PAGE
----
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The Coolest of the Six Wives of Henry VIII
The Six Wives of Henry VIII
The Tudors are cool again. For the past few centuries Henry VIII has been regarded as a bloated, ulcerated wife-killer whilst his unfortunate assortment of spouses have been reduced to a playground ditty - "Divorced, beheaded, died, divorced, beheaded, survived". Then in 2007 The Tudors, hit our screens and suddenly Henry and his wives were once more the talk of several nations.
As historical dramas go, The Tudors is, well, light-weight. It's a triumph of style over substance, the producers not allowing inconvenient historical details to get in the way of a basically good plot. This is soap opera history, with characters renamed, their ages and appearances adjusted, all in the name of entertainment, not education. The result was a very visually appealing show and a heightened awareness of the real-life Henry VIII and his wives.
In the show, all Henry's wives are very attractive and more than a little cool. But in reality, which of Henry's wives was the coolest? Here, in reverse order, are the contenders for the coolest of the six wives of Henry VIII.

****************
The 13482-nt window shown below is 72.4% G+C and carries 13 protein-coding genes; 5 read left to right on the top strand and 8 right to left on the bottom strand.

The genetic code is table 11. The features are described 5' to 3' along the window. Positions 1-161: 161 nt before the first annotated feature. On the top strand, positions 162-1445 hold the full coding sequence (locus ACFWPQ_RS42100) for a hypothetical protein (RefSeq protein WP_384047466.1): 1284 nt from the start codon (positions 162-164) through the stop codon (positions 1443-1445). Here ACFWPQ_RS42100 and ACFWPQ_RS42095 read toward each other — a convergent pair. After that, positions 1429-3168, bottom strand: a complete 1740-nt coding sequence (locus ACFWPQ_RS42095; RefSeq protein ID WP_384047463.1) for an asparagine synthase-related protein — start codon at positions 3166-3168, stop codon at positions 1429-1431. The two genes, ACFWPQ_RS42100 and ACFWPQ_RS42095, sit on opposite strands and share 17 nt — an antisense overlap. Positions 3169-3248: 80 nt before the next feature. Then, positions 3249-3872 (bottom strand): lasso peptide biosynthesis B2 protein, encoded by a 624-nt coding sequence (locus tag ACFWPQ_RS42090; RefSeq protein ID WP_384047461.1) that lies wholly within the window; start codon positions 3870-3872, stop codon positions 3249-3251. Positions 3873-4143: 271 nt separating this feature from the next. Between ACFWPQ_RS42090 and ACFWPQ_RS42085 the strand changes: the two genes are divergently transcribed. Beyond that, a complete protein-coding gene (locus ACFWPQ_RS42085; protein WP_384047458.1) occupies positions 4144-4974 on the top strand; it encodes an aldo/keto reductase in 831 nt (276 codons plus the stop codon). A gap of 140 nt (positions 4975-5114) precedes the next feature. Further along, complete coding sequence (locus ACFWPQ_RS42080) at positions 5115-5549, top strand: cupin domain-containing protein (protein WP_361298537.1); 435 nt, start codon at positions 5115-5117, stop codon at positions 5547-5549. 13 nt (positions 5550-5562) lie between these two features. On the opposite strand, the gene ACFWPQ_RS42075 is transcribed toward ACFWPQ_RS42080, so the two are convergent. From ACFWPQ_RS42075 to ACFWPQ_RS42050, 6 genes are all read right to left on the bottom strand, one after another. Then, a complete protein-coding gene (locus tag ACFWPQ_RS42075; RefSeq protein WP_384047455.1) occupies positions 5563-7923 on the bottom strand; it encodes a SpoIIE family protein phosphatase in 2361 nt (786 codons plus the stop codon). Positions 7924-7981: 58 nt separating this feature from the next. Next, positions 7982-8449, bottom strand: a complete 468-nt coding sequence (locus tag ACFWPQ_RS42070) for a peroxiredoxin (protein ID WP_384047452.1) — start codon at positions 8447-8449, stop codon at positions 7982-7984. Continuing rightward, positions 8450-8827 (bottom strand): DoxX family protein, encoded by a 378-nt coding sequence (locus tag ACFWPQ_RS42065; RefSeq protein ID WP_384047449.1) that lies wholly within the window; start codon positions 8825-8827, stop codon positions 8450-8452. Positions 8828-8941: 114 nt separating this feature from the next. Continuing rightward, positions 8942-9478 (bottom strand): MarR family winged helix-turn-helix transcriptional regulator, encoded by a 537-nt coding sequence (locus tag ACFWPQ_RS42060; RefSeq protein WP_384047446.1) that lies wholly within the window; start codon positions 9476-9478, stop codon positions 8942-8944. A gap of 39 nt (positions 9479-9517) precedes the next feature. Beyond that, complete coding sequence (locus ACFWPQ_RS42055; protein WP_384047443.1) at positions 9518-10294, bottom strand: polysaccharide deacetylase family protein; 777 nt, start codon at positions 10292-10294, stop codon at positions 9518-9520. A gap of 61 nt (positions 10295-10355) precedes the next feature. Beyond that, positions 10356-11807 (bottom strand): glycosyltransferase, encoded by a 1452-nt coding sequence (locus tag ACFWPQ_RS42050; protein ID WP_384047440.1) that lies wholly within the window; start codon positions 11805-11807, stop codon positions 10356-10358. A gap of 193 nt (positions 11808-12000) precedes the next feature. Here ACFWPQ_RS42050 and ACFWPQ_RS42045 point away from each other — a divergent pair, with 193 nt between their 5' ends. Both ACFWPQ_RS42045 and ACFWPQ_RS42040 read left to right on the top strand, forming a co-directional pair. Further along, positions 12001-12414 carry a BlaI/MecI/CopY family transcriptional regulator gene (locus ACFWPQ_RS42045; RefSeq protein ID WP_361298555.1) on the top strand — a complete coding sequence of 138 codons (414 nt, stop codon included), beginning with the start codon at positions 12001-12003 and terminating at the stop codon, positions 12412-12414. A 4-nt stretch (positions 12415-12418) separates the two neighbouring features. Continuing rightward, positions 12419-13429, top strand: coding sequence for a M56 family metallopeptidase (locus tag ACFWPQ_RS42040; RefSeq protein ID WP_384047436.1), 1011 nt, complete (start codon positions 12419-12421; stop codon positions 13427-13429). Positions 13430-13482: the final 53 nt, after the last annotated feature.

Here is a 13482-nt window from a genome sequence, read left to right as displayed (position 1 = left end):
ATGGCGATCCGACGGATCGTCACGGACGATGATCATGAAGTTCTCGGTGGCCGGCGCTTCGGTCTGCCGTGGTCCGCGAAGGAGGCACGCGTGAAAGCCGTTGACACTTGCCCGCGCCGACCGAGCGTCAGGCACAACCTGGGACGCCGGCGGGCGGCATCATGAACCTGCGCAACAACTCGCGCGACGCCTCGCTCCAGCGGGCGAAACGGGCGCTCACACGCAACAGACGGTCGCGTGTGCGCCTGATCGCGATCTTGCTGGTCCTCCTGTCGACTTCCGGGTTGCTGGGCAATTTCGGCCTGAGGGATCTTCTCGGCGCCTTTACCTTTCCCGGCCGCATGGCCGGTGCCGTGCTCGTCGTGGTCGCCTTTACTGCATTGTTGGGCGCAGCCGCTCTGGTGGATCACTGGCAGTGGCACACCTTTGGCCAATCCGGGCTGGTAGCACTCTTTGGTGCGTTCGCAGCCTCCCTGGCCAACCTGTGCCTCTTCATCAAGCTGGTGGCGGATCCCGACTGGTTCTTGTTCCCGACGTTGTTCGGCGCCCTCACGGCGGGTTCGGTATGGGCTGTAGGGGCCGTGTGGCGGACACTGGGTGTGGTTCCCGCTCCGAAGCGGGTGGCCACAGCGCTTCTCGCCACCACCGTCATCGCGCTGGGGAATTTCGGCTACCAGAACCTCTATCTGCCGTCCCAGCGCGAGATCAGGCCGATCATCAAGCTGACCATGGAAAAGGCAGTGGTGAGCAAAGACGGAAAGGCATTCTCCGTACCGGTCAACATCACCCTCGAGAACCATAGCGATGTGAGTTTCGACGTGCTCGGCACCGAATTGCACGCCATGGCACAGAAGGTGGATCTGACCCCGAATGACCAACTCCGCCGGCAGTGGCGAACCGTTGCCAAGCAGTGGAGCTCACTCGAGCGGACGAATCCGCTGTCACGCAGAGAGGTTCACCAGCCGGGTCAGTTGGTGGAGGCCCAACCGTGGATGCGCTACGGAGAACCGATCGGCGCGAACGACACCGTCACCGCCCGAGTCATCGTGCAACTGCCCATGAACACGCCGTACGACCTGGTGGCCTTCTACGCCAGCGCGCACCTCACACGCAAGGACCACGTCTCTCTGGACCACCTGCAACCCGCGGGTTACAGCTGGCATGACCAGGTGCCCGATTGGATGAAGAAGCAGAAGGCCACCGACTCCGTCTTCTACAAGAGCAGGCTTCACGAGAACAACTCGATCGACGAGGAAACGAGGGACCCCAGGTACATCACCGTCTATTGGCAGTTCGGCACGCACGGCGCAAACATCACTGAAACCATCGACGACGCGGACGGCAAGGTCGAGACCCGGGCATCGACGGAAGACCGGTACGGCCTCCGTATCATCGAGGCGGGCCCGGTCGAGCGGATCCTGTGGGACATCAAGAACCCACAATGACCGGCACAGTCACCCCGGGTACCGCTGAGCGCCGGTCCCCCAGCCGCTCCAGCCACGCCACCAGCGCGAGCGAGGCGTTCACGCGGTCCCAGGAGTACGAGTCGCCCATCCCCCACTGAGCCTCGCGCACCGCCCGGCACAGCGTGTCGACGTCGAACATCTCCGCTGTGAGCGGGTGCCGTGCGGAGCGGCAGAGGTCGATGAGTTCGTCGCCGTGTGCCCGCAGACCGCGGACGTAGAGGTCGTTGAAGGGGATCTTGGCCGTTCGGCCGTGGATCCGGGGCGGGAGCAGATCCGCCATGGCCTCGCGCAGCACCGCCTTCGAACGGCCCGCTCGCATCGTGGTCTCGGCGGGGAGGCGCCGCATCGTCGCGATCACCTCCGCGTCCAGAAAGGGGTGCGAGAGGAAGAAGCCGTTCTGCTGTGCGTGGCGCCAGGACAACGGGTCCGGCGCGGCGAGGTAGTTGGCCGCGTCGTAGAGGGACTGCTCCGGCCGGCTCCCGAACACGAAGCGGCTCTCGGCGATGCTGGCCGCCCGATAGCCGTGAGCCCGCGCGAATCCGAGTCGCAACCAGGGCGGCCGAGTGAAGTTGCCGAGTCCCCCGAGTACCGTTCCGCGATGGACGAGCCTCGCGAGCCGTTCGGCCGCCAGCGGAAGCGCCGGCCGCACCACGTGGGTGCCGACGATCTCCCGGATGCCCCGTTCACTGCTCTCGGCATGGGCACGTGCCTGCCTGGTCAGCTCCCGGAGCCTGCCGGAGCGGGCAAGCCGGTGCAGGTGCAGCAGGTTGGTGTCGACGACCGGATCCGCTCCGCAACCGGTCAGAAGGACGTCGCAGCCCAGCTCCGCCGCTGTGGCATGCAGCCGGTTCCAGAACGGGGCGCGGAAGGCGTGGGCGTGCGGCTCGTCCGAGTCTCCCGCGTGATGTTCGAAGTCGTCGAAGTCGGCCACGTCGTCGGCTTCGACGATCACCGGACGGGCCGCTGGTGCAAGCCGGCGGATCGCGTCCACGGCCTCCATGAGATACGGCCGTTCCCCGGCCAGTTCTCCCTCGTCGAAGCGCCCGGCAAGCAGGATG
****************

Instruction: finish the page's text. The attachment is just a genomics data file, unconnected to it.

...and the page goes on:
Jane Seymour, the Queen of Uncool
Jane Seymour - Too Dull!
Personally, I find Jane Seymour as dull as ditch water, a characteristic that actually endeared her to Henry. Exhausted by the strain of the annulment of his marriage to Katherine of Aragon and tired out by ten years with the virago Anne Boleyn, Henry was seeking a more peaceful existence. Quiet, uneducated and biddable, Jane Seymour was the perfect antidote to Henry's turbulent recent past. Her motto was "Bound to obey and serve".
Apparently Court became a rather staid place with Jane as Queen. Entertainment was toned down, the ladies of the Court were obliged to wear plainer gowns and Jane applied herself to needlework rather than politics.
Jane lived up to her motto - she served her King well by producing his only legitimate son, the clever but sickly Edward VI. She lived only a few days after her son's birth, leaving a bereft Henry to idolise her for the rest of his life. Fortunately for Jane, her early death meant that she never had a chance to offend or bore Henry and consequently she alone of his wives is buried beside him at Windsor Castle.